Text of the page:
A bright new life for Indian cloth

Features Posted 10/04/17
She was William Brown’s nemesis, the lisping, spoiled little rich girl who threatened to “scream and scream until I’m sick” in the Richmal Crompton stories. Now Violet Elizabeth has found her niche as a supplier of gloriously colourful recycled silk outfits.

Entrepreneur Lucy Brickwood made a deliberate choice for her company’s title: “I wanted it to be a woman’s name, not something that would be defined or restricted by the label. I wanted a name from a book, so people might get a slight feeling of déjà vu when they heard it. I liked Violet and Elizabeth – they are two names that flow well together. They go well with my sense of humour.

“In my mind, Violet Elizabeth Bott in the William stories grew up to be a strong-willed, independent woman, not afraid of colour or how to use it. Not scared to be who she wants to be. I also really like the mental image of a red-headed girl wearing my silks threatening to scream until she is sick!”

Lucy says the company came into being as a “happy accident” when she was unemployed and seemingly unemployable.

“I have never been very good at not having anything to do,” she said. “I have always loved learning and creating new things. I happened upon a craft website (looking for something completely different) selling recycled sari silk. I remember thinking ‘that looks like fun, I’m sure I’ll find something to do with it’ and ordered a random selection 2kg box.

“When I opened it, it was like Christmas and I was four again. All the beautiful colours, prints, patterns and textures. It was amazing. (I still get that feeling when I open the boxes). It was nothing like any of the fabrics I had previously worked with. The first thing I made was a pair of pyjamas, then knickers and progressed into lingerie, sleep, lounge and holiday wear. I love combining colours and textures – especially when they clash.”

Lucy gave her first samples as gifts to family and friends and when they were well received, she began to form the idea of making a business out of them. She joined the Princes Trust Enterprise programme and did the “sensible bits, like business plans, seeing how viable my idea was”. She well remembers the day she met her business mentor.

“I showed him my work. He was silent for a few minutes looking at the fabrics and the way they were made. Eventually he said ‘it’s so bright, it hurts my eyes, but in the best kind of way’. From then on, I knew we’d get on like a house on fire.”

Lucy’s venture began with a market stall in Spitalfields, East London. Two-and-a-half years later, she has a “Beach Hut Boutique” in Whitstable Harbour Market as her main outlet and a developing website.

All this stems from a foundation course in art and design at Canterbury. Lucy remembers it as “a wonderful year. They encouraged everything – colour, mess and creativity. Possibilities seemed endless”. From there she took a fashion design degree at Kingston University and discovered a love and a talent for pattern-cutting, tailoring and menswear.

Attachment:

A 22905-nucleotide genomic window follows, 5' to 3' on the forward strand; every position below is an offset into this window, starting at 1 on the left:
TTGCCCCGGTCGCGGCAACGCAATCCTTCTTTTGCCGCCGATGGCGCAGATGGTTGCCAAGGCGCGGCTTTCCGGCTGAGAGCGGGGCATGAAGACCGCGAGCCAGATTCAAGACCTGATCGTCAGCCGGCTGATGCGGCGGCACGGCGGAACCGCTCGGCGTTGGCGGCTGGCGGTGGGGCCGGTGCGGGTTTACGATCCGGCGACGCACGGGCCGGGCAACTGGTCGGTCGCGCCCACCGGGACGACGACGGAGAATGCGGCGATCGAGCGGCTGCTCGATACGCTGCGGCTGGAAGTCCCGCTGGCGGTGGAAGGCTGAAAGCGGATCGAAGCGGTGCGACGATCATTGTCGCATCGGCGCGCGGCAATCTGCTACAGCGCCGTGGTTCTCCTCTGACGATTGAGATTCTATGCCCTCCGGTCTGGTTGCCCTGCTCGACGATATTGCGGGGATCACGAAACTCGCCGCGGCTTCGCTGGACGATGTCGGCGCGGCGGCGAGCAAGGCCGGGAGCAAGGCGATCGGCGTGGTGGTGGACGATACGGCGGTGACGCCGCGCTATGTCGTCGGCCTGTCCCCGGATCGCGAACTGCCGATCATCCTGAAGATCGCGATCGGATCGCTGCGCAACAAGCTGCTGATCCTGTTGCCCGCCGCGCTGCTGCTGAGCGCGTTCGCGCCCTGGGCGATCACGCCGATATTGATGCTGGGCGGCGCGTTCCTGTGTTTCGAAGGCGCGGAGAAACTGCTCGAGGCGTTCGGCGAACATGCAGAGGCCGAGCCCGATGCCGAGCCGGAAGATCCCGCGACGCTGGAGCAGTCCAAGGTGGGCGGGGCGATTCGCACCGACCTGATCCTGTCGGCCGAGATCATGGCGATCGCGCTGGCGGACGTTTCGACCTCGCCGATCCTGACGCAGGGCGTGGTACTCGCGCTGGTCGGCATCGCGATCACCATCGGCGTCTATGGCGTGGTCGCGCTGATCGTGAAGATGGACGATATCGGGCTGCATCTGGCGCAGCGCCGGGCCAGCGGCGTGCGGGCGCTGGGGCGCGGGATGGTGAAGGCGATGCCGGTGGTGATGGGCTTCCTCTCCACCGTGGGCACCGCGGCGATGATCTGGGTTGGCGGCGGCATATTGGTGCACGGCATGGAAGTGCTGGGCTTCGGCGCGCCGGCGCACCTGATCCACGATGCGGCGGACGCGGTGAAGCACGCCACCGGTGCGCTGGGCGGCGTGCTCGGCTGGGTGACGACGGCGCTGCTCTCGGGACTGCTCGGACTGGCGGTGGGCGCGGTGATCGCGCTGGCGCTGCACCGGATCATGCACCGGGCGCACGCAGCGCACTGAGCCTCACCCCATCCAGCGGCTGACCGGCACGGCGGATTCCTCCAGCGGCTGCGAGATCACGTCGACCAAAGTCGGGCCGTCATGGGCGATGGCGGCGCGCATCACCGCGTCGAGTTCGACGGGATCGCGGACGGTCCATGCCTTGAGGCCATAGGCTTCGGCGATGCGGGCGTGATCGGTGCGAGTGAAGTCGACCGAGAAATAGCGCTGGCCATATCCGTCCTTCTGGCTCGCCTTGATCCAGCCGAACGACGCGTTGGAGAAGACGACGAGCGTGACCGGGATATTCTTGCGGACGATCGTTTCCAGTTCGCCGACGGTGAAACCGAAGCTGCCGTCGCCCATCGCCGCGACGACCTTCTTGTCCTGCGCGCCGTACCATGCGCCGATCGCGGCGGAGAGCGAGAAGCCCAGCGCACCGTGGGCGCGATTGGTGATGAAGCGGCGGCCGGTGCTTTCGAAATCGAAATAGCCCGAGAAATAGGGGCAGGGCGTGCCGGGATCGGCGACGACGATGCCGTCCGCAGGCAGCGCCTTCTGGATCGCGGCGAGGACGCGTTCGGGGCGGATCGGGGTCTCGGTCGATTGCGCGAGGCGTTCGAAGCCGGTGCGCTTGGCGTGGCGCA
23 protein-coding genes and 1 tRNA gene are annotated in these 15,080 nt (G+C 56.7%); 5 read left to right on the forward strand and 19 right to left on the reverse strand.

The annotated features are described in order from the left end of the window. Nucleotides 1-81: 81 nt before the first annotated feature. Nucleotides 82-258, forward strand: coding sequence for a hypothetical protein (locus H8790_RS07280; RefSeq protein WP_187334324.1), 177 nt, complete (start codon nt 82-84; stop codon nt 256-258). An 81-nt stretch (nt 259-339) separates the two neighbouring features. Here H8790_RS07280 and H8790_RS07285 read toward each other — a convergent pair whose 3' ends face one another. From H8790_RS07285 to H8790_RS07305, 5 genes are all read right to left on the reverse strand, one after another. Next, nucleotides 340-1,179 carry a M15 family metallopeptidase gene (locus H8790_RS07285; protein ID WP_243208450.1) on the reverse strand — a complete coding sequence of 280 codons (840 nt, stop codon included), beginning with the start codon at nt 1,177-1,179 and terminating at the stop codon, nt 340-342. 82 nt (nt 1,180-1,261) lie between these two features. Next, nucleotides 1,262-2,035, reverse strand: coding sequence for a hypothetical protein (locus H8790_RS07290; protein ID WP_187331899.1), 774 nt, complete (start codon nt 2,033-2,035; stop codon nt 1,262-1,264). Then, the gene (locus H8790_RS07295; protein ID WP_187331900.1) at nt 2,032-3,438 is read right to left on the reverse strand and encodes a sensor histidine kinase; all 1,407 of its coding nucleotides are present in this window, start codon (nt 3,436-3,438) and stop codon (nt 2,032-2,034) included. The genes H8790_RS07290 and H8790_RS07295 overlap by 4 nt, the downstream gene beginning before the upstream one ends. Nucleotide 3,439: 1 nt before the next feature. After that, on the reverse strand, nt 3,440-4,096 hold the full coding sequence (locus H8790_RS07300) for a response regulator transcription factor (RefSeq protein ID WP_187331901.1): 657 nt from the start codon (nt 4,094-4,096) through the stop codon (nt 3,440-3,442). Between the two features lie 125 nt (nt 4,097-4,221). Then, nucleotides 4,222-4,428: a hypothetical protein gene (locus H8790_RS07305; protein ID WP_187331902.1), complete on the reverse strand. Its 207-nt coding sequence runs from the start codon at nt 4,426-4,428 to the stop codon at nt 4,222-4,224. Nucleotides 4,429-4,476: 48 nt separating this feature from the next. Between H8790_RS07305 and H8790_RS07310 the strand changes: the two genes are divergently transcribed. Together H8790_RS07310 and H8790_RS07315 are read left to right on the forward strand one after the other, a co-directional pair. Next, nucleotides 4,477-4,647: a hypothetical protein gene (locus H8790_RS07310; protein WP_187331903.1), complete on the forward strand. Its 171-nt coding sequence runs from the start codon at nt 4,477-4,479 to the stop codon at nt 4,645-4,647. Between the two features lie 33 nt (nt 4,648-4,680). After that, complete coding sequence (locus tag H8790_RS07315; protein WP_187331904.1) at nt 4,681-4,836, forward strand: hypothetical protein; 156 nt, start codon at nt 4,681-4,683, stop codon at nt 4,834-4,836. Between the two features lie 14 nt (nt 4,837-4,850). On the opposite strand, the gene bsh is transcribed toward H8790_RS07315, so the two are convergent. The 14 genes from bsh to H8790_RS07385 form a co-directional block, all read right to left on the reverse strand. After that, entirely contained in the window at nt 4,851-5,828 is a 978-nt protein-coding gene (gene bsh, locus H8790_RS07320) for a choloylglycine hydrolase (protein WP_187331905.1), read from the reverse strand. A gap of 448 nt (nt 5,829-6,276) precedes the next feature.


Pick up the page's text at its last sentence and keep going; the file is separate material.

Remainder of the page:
She admits her sense of colour and her “slightly tongue-in-cheek” approach to fashion led to her tutors steering her off the menswear route “on the basis that I had no understanding of the meaning of subtlety” and she began to understand she was a square peg in a round-hole world.

While at university, Lucy did internships at fashion and lingerie companies and when she graduated she worked in bespoke bridal lingerie, which she remembers with great affection. But she missed the structure of tailoring and took a cutting apprenticeship in Savile Row.

“This was like stepping back into Dickensian London,” she recalls. “I learned so much from many wonderful people, not just about tailoring and cutting, but about tradition, textiles and heritage. However, again, square peg/round hole syndrome struck and I could not conform. I decided to finish my tailoring education in Italy, where I was told the translation of tailor means ‘architect of clothing’. How true.”

Now she is set up as Violet Elizabeth, Lucy sources the sari material from Delhi. All have marks and holes and the first process when they arrive in the UK is to have them cleaned and repaired. Then each piece is designed into something new, cut and made in Kent. The business also sells bags made from recycled newspaper, as well as dyes and trims from community projects in India.

“These projects help women and children across India gain education, skills and employment,” says Lucy. “In February, I went to out there to see the progress of some of the organisations. I met craft traditional handloomers, block printers, carvers and pigment masters.”

Lucy is adamant about avoiding waste and tries to use every scrap of the fabrics she buys. Offcuts are used to cover gift boxes, or sold for crafting.

So, where does she see her company in five years? “Ideally, I would like a stronger retail presence in boutiques and online. I would like to have a dedicated production line in Kent, or the UK and I would like to offer an apprenticeship scheme for young people, or people living on the streets looking for a way back into work. Other than that – more brightly coloured commuters!” she says, with a smile to outshine her outfits.

<a href=”http://www.southeastbusiness.com/assets/flipbook/2017/SEB0517/SEB05May17.html#p=24>Click here to read our waste management & recycling feature

Tweets from @SEBmagazine